And another cook off: pork and prawns balls in aromatic broth. It is a bit of a foreign taste to my Mediterranean roots, but still delicious enough to me go back to it over and over again. Nothing that I would cook for myself, though. Never having cooked them before, the broths seem too complex and the flavours seem to be quite hard to get in the right proportions.
But, this Hairy Dieter’s version seemed achievable. A lot of work, but still, within my possibilities… Halfway through the process, there was a lot of huffing, puffing and fiddling around. Indeed it soon become a full blown mess, which included the mixer to go on strike to never work again. To make matters worse, it wasn’t as delicious as one would expect after all process. Well, maybe I haven’t “followed the recipe to the letter”, as The Hairy Dieter’s strong recommend, but after all this effort, I was somehow expecting something a bit more elevated… It is very unlikely I will try it again.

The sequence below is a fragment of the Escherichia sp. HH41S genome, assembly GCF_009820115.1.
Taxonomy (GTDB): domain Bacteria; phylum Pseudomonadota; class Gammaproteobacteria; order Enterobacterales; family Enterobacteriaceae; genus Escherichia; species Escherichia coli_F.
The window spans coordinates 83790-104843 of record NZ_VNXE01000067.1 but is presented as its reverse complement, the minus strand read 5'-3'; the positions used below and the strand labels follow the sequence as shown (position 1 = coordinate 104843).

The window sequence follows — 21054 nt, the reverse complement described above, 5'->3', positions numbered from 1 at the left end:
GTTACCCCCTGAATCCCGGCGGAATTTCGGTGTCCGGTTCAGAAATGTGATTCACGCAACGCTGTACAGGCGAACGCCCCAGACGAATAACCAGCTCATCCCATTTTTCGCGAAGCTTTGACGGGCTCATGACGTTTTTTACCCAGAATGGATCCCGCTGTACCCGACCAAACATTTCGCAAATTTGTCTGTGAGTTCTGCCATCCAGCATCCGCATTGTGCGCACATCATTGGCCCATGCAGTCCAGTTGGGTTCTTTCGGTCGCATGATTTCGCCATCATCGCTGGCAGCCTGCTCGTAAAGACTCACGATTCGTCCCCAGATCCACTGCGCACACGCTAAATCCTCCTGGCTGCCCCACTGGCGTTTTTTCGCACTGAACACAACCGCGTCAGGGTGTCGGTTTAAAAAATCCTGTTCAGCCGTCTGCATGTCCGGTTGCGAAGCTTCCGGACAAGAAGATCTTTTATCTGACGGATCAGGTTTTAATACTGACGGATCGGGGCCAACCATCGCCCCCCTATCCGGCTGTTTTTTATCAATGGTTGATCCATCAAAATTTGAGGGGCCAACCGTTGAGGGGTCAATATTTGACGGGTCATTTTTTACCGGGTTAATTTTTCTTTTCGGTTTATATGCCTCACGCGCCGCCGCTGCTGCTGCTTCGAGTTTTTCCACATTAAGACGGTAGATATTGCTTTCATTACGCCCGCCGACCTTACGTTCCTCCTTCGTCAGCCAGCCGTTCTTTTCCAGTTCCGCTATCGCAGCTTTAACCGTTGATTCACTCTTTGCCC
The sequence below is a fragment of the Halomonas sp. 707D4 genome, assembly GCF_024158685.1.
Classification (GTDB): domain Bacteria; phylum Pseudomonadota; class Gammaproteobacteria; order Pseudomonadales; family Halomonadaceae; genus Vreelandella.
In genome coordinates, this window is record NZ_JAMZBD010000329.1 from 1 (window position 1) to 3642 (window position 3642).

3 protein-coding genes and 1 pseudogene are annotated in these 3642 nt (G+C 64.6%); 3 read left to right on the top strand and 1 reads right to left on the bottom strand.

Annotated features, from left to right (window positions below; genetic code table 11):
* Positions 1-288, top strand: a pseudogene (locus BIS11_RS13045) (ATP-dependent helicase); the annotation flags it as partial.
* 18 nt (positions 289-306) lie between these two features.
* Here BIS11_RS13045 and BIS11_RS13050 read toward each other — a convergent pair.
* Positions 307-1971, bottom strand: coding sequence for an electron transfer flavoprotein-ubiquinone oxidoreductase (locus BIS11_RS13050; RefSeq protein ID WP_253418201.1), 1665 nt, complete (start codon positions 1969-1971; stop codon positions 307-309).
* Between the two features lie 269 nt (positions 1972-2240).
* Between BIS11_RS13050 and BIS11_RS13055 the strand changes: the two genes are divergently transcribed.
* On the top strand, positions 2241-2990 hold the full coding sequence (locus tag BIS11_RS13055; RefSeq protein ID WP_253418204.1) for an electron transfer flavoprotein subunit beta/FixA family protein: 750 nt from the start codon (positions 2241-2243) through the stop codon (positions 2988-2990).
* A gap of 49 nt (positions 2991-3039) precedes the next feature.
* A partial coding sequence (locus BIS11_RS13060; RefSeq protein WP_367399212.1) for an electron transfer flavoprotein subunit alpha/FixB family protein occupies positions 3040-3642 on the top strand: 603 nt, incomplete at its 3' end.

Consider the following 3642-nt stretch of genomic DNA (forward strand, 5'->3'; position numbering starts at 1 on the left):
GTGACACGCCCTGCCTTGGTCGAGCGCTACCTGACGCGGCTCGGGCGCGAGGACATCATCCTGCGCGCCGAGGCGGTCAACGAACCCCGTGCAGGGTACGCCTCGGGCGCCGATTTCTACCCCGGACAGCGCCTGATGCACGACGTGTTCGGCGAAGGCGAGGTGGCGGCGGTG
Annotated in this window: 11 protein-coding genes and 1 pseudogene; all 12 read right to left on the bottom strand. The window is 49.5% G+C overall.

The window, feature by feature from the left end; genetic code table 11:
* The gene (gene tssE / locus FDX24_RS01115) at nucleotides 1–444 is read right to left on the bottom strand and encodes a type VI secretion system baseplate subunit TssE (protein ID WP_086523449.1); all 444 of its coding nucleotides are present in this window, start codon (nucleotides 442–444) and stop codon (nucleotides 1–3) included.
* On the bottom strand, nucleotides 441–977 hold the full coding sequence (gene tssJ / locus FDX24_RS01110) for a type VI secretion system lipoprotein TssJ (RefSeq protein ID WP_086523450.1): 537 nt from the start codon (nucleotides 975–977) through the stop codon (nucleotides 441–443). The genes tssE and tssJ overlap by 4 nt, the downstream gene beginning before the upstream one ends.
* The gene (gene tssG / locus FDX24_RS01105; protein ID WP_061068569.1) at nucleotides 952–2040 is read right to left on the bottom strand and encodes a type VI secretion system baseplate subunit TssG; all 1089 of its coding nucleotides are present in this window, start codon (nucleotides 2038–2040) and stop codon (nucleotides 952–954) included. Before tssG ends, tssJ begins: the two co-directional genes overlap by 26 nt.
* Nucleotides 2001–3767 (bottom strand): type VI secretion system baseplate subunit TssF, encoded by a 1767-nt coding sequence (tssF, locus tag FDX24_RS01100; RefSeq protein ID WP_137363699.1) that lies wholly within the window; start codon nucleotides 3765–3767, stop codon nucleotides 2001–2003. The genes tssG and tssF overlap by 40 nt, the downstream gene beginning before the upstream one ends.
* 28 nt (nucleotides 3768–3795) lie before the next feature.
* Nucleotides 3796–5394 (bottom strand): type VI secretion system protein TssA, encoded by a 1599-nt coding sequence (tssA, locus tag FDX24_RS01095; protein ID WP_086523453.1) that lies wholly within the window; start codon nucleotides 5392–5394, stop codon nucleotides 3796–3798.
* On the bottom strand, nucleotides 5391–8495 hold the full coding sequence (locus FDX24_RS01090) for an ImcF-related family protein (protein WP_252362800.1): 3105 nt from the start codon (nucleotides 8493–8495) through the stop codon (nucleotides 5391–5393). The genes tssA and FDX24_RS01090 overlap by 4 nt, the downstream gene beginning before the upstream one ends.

Pork and prawns balls in vegetables and noodles aromatic broth (adapted from Dave Myers and Si King’s The Hairy Dieters: How to Love Food and Lose Weight)
For the broth
- 2 liters chicken stock
- 2 lemongrass stalks
- 4 chillies (2 cut across, 2 deseed and thinly sliced)
- 6 kaffir lime leaves, dried or fresh
- 2 long shallots, thinly sliced
- 50g fresh root ginger, peeled and thinly sliced
- 4 garlic cloves, peeled and halved lengthways
- 4 tablespoons of fresh lime juice (1 1/2 limes)
- 3 tablespoons of Thai fish sauce
- 2 medium carrots peeled and cut to thin ribbons with a vegetable peeler
- 1 small red pepper, thinly sliced
- 1 small yellow pepper, thinly sliced
- 150 chestnut mushrooms
- 150 mangetout
- 50g fine vermicelli rice noodles
- large handfull of fresh coriander
For the pork and shrimp balls
- 250g lean minced pork
- 100g cooked peeled prawns, thawed if frozen
- 1/2 long shallot peeled and finely chopped
- 2 garlic cloves, finely chopped
- 1 chili, finely chopped
- 1 tablespoons of cornflour
- fine salt to taste
- 2 tablespoons of finely chopped fresh coriander leaves
Start with the broth, pour the stock in a large saucepan. Bring to a simmer and add the lemongrass stalks. Split w of the chillies lengthways almost all the way through and pop them in the pan.
Add the lime leaves, half the sliced shallots and finally, all the ginger and garlic. Bring the broth to a low simmer and cook gently for 20min. Remove the pan from the heat and leave to stand for about 30min.